Early Inspiration

Today I’ve been thinking back to my childhood to the things that inspired me to dance, performances I enjoyed so much I just had to learn how to do it and absorb as much information about the works as I could.

The very first ballet I ever remember going to see was La Fille Mal Gardee, the modern adaptation by Sir Frederick Ashton who staged it for The Royal Ballet in 1960, at Glasgows Theatre Royal by Scottish Ballet – with no idea in just a few years I myself would be performing on the same very stage & learning the same rep at dance school.

Sir Frederick Ashton

Sir Frederick Ashton

Carlos Acosta & Marianela Nunez in action

Carlos Acosta & Marianela Nunez perform the ballet

I remember my mother taking me to see the show and just enjoying the sheer fun of the performance, to me even now it is essentially a joyful ballet to watch. At The Dance School of Scotland (DSS) where i trained, we where taught ‘The Dance of the Chickens’  from the very same ballet in my third of fourth year by one of our great ballet masters – Mr. Neo who now runs his own school in Holland. I remember having tremendous fun learning the rep & it was a great joy to perform for one of many evening’s of performances we put on for parents,sponsors and friends of the school.

The Dance Of The Chickens

The Dance Of The Chickens

Not too long after I had seen La Fille Mal Gardee, I saw another production from Scottish Ballet, at the time under the directorship of Robert North (Artistic Director 1999-2002), that changed everything for me.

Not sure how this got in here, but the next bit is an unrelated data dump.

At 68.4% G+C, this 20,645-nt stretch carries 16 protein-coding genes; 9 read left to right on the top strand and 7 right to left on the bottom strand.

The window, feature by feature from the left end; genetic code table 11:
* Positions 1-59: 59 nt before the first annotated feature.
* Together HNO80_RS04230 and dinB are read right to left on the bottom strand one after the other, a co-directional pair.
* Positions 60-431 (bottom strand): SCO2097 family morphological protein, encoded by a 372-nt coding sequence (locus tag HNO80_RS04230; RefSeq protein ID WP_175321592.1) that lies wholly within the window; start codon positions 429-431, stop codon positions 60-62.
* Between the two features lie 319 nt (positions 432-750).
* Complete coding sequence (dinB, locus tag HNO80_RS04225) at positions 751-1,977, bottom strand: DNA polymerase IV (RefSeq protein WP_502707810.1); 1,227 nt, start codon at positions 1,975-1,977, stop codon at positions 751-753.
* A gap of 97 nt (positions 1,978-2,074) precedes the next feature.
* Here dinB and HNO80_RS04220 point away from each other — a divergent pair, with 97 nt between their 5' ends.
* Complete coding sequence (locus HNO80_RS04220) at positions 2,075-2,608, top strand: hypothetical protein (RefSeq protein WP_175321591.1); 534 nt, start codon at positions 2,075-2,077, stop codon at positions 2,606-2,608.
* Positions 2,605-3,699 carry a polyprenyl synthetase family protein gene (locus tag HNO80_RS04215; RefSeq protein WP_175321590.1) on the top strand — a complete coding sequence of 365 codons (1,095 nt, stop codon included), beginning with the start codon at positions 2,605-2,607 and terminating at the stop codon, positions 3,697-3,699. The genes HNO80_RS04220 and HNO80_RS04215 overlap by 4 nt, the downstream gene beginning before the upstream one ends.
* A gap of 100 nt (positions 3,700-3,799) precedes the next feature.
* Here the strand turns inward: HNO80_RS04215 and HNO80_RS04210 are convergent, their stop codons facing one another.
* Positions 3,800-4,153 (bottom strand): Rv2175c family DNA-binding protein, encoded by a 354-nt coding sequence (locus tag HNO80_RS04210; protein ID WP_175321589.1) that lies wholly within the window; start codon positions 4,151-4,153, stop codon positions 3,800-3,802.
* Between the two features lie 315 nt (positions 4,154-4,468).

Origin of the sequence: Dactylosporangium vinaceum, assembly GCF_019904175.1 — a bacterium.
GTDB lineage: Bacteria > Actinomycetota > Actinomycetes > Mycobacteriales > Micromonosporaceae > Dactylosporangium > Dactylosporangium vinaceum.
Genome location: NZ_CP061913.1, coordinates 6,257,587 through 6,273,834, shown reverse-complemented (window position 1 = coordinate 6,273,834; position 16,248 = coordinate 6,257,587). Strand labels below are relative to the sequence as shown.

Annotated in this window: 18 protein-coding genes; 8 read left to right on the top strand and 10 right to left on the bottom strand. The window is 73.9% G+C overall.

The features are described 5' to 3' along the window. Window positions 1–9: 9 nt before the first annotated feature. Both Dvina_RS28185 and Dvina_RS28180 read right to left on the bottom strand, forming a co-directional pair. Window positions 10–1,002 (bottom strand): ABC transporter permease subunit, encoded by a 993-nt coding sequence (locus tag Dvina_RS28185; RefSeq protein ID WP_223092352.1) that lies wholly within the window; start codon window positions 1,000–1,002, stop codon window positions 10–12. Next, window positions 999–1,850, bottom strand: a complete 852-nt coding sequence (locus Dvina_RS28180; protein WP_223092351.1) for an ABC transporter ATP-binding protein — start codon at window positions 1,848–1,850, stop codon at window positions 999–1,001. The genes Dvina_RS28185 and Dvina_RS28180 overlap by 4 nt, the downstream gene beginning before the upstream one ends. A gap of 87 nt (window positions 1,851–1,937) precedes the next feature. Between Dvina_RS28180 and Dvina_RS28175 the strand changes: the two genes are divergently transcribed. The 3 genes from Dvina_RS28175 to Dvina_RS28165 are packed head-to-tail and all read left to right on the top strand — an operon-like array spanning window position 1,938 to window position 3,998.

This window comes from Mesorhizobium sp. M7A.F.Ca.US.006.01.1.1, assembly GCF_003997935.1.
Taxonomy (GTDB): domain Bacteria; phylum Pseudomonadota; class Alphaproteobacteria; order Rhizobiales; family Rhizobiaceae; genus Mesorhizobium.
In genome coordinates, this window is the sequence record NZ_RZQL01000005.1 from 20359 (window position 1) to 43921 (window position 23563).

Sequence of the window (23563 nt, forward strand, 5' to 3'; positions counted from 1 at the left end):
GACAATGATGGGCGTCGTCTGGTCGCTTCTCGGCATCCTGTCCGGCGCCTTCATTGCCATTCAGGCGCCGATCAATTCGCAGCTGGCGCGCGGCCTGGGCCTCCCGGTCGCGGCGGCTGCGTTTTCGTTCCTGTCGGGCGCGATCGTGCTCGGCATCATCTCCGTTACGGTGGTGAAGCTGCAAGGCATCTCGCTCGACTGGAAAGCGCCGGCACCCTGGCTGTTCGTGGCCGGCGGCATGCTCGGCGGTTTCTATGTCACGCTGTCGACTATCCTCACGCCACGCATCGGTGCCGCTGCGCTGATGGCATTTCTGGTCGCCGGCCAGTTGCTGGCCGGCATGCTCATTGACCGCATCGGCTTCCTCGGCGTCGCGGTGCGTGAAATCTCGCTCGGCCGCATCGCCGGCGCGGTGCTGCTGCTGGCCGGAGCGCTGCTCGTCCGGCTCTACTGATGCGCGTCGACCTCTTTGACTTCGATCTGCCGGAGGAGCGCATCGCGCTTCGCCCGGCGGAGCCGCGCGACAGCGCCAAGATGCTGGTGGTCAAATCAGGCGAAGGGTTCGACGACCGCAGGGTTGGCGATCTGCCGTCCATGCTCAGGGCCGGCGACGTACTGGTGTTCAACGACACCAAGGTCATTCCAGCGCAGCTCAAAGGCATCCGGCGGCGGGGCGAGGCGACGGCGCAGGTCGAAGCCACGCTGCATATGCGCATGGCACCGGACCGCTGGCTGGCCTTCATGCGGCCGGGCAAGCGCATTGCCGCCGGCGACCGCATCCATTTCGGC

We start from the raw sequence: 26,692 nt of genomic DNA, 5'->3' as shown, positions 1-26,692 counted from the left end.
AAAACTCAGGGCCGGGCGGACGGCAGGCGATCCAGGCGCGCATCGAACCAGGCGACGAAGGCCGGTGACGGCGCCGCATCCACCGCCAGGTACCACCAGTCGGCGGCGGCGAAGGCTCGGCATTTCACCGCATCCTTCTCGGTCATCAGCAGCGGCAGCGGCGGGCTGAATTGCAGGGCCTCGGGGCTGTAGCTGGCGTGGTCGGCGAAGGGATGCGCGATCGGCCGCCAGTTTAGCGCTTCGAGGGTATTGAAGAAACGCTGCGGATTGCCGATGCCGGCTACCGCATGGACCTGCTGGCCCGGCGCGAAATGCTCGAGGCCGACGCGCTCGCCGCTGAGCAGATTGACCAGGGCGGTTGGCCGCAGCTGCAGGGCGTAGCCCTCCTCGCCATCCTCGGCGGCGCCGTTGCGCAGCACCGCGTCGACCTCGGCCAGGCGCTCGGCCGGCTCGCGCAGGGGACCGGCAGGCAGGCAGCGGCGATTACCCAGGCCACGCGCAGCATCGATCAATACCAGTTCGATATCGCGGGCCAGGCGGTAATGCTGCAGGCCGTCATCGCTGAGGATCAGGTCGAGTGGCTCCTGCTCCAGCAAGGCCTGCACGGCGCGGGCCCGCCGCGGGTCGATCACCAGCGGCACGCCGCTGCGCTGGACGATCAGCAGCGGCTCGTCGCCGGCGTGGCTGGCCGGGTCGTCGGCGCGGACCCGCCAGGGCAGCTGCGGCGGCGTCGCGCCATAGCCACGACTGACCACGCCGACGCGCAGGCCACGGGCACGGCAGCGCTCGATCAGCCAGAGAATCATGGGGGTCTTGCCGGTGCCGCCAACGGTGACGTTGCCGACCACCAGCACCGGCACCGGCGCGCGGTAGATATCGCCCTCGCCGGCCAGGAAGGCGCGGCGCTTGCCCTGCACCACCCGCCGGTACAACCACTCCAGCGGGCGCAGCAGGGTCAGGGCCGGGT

Troy Game

Another nice thing of fate here, Robert North trained at the very same school I was to enrol in over a decade later – London Contemporary Dance School (LCDS), and it was in the very same building, The Place, that he was a founding member of London Contemporary Dance Theatre (LCDT) upon whom he created ‘Troy Game’ in 1974.

Robert North

Robert North

LCDT Perform Troy Game

LCDT Perform Troy Game

I saw this and was so blown away by the athletic grace and agility of the dancers, it is an aesthetic to this day i love to see choreographers bring out in their work – men looking like men. The piece has a great sense of humour to it, mesmerising solo’s, ‘fighting duet’s’ and is a real tour de force of how physically fit and strong male dancers have to be.

There’s a funny story about Troy Game from way back in the beggining:

Robert Cohan, Place Patron & Director of LCDT is said to of said that while the company where on tour the company would offer open classes for free, if there were more men than woman in the class. There where. A V&A Museum curator who looks after a project about the company with many precious original black & white photographs joked that:

“It turned out that, to get out of paying, all the girls had bullied their boyfriends and brothers into going.”

Either way it’s always great to hear about people trying dance who may never of otherwise, it can be such a life changing thing – look what happened to me!

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